Gamasutra - Rebuttal: Why Writers Matter
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March 25th, 2008, 18:19
While I mostly agree with Steel_Wind, I do have to disagree on one significant point: Dialog.
It's one thing to write character dialog for paper, and another for dialog that's going to be spoken aloud. Especially now that voice acting is mandatory on any so-called "Triple-A" game. Screen writers (
) have the skills to make that voice acting sound sane when spoken aloud, and not end up with something like DW Bradley's purple prose from Dungeon Lords (which I actually found amusing, but for the wrong reasons), or the horrible writing for Oblivion's Dark Brotherhood (the worst I can ever recall hearing), or the cumbersome translation of Witcher's dialog over to English.
The fine art of making voice actors not sound bad is something screenwriters should be good at. That's a big part of their job. For smaller scale games without voice acting, an experienced writer (not necessarily a screen writer) can go a long ways towards making the dialog a much more pleasant experience, keep all of the characters having distinct voices, etc.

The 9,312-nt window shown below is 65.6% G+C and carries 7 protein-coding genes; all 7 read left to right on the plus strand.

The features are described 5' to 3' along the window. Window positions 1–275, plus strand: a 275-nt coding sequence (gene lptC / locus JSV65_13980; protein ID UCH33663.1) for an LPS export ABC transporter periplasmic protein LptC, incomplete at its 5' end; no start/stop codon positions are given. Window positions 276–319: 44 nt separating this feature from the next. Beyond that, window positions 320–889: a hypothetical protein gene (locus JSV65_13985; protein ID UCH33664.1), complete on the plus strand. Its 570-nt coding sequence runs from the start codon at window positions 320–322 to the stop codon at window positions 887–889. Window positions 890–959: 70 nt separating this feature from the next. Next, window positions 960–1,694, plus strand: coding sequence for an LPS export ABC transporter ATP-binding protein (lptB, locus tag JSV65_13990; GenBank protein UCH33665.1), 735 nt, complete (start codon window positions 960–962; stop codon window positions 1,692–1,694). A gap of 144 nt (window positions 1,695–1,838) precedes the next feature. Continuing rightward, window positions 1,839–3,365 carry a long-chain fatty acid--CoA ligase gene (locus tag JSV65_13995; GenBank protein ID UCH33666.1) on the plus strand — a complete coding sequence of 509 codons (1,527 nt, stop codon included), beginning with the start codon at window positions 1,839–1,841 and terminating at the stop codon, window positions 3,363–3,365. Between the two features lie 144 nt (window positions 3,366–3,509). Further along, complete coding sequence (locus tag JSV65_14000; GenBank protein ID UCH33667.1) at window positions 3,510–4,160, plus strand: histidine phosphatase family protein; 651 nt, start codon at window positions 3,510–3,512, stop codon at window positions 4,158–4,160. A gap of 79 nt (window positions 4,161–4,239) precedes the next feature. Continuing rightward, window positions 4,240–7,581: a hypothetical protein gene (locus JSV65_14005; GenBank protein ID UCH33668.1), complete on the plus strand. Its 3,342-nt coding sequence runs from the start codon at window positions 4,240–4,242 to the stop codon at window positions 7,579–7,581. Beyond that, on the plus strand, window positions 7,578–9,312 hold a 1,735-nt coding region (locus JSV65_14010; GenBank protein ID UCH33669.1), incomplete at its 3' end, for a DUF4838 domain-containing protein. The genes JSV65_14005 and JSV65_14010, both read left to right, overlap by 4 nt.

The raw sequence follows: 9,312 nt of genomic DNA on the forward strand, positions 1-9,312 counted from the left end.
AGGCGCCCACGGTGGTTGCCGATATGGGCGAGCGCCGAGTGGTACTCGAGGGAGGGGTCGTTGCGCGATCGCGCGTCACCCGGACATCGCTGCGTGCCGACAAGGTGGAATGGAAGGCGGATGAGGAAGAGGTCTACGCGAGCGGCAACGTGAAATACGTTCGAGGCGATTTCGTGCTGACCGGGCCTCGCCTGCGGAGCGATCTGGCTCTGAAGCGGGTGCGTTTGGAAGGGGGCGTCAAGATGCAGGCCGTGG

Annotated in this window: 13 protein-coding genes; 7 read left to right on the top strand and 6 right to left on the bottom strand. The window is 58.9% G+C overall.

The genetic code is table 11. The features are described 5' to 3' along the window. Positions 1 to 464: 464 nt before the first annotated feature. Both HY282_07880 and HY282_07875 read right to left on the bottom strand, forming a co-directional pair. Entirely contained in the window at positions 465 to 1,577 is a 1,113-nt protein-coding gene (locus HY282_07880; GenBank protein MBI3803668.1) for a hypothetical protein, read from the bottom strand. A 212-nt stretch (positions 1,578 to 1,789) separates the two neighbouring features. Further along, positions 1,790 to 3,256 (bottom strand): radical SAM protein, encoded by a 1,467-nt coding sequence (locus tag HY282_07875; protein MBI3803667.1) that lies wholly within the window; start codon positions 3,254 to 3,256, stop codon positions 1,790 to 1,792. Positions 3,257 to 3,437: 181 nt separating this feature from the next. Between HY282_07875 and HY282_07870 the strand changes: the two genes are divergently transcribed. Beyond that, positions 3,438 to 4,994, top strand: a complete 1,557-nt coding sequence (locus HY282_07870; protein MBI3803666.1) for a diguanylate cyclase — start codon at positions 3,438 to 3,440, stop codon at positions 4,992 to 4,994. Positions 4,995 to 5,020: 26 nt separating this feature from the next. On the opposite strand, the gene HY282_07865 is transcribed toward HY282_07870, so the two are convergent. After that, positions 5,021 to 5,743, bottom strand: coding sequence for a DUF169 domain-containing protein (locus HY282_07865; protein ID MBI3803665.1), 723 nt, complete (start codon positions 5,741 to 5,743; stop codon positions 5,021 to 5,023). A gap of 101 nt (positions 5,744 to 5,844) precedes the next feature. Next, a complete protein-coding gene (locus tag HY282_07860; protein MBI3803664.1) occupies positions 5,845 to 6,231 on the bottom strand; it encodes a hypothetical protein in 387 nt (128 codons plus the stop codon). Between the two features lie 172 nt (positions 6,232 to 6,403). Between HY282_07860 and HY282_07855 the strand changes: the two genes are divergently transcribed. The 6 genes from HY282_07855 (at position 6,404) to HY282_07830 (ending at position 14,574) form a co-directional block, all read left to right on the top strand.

For us niche RPGers, dialog is important, and man does it stink in most games. We may not be able to trust writers to have the skill for making a non-linear story enjoyable, but neither can we trust game designers to have the skill to make the dialog not sound like a horrible caricature, or like all characters are clones sharing the same tone, word choice, idioms, etc.
Finding someone good at both is unlikely. I think most teams would benefit from a skilled writer. But I also think that what constitutes "writing" for a game is different than fiction or screen plays. The dialog is definitely the purview of a skilled writer.
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